Methotrexate alone versus methotrexate in combination with other medications for rheumatoid arthritis


This summary of a Cochrane review presents what we know from research about the effect of methotrexate in combination with other drugs compared to methotrexate alone for rheumatoid arthritis (RA).

What is rheumatoid arthritis and what is methotrexate?

When you have rheumatoid arthritis, your immune system, which normally fights infection, attacks the lining of your joints. This makes your joints swollen, stiff and painful. The small joints of your hands and feet are usually affected first. There is no cure for RA at present, so the treatments aim to relieve pain and stiffness and improve your ability to move.  Drugs such as methotrexate also aim to help prevent permanent damage to your joints that can happen if RA is not treated. 

Methotrexate is a Disease-Modifying Anti-Rheumatic Drug (DMARD).  Methotrexate may treat rheumatoid arthritis by decreasing the activity of the immune system. Methotrexate is a common treatment for RA and may be prescribed in combination with other drugs, especially in people who are not improving on methotrexate alone. DMARDs like methotrexate come as tablets, capsules and, in some cases, injections.

What the research says

There is probably little or no difference in symptoms of RA when taking methotrexate in combination with other disease-modifying anti-rheumatic drugs (DMARDs) or methotrexate alone.

There may be slightly more side effects when taking methotrexate in combination with other disease-modifying anti-rheumatic drugs (DMARDs) than methotrexate alone. Side effects may include stomach problems, liver problems, anaemia or infection.

In people who never took DMARDs before,

16 out of 100 stopped taking methotrexate because of harmful effects or no benefit

19 out of 100 (12 to 32) stopped taking methotrexate in combination with another DMARD

In people who did not improve with methotrexate,

19 out of 100 stopped taking methotrexate because of harmful effects or no benefit

16 out of 100 (9 to 28) stopped taking methotrexate in combination with another DMARD

In people who did not improve with other DMARDs,

35 out of 100 stopped taking methotrexate because of harmful effects or no benefit

26 out of 100 (14 to 47) stopped taking methotrexate in combination with another DMARD

Overall,

9 out of 100 people stopped taking methotrexate because of side effects

14 out of 100 (10 to 18) stopped taking methotrexate in combination with another DMARD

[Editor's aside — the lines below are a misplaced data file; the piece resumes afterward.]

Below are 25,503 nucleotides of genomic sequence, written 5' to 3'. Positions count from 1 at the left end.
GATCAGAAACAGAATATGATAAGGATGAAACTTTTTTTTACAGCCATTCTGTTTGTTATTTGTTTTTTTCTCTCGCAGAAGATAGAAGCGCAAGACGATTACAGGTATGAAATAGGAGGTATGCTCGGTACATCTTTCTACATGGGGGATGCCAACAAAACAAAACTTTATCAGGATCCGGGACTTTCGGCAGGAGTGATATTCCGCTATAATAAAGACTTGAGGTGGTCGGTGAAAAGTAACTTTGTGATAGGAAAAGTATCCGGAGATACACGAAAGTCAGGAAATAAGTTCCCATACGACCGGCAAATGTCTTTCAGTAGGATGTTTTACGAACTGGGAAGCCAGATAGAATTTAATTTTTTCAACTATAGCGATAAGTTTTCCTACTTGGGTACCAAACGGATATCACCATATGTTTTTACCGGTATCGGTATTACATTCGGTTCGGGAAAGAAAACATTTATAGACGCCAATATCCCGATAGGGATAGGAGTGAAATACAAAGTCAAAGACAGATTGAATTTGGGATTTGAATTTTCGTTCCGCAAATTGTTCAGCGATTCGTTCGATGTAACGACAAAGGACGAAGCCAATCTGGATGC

Authors' conclusions: 

When the balance of efficacy and toxicity is taken into account, the moderate level of evidence from our systematic review showed no statistically significant advantage of the MTX combination versus monotherapy. Trials are needed that compare currently used MTX doses and combination therapies.

Read the full abstract...
Background: 

Methotrexate (MTX) is among the most effective disease modifying anti-rheumatic drugs (DMARDs) in rheumatoid arthritis (RA) with less toxicity and better tolerability.

Objectives: 

To evaluate the efficacy and toxicity of MTX monotherapy compared to MTX combination with non-biologic DMARDs in adult with RA.

Search strategy: 

Trials were identified in MEDLINE (1950 to 2009), EMBASE (1980 to 2009), the Cochrane Controlled trials Registry (CENTRAL) (up to 2009), the American and European scientific meeting abstracts 2005-9, the reference lists of all relevant studies, letters, and review articles.

Selection criteria: 

Randomized controlled trials comparing MTX monotherapy versus MTX combined with other non-biologic DMARDs of at least 12 weeks of trial duration in adult RA patients.

Data collection and analysis: 

Two reviewers independently identified eligible studies,extracted the data, and assessed the risk of bias of relevant studies.The efficacy analysis was stratified into 3 groups based on previous DMARDs use: DMARD naive, MTX inadequate response, and non-MTX DMARDs inadequate response. The toxicity analysis was stratified by DMARD combination and pooled across trials for each combination. Our prespecified primary analysis was based on total withdrawal rates for efficacy or toxicity.

Main results: 

A total of 19 trials (2,025 patients) from 6,938 citations were grouped by the type of patients randomised. Trials in DMARD naive patients showed no significant advantage of the MTX combination versus monotherapy; withdrawals for lack of efficacy or toxicity were similar in both groups (risk ratio (RR) 1.16, 95% CI.0.70 to 1.93, absolute risk difference(ARD) 5%, 95%CI-3% to 13%). Trials in MTX or non-MTX DMARDs inadequate responder patients also showed no difference in withdrawal rates between the MTX combo versus mono groups with RR 0.86 95% CI 0.49 to1.51, ARD -2 %, 95% CI-13 % to 8 % and RR 0.75 95% CI 0.41 to 1.35, ARD -10%, 95% CI -31% to 11%, respectively. Significant reductions of pain and improvement in physical function (measured by Health Assessment Questionnaire or HAQ) were found in the MTX combination group, but only in MTX-inadequate responders (absolute risk difference -9.72%, 95%CI -14.7% to -4.75% for pain and mean difference (MD) -0.28, 95%CI -0.36 to -0.21 (0-3) for HAQ).

Share/Save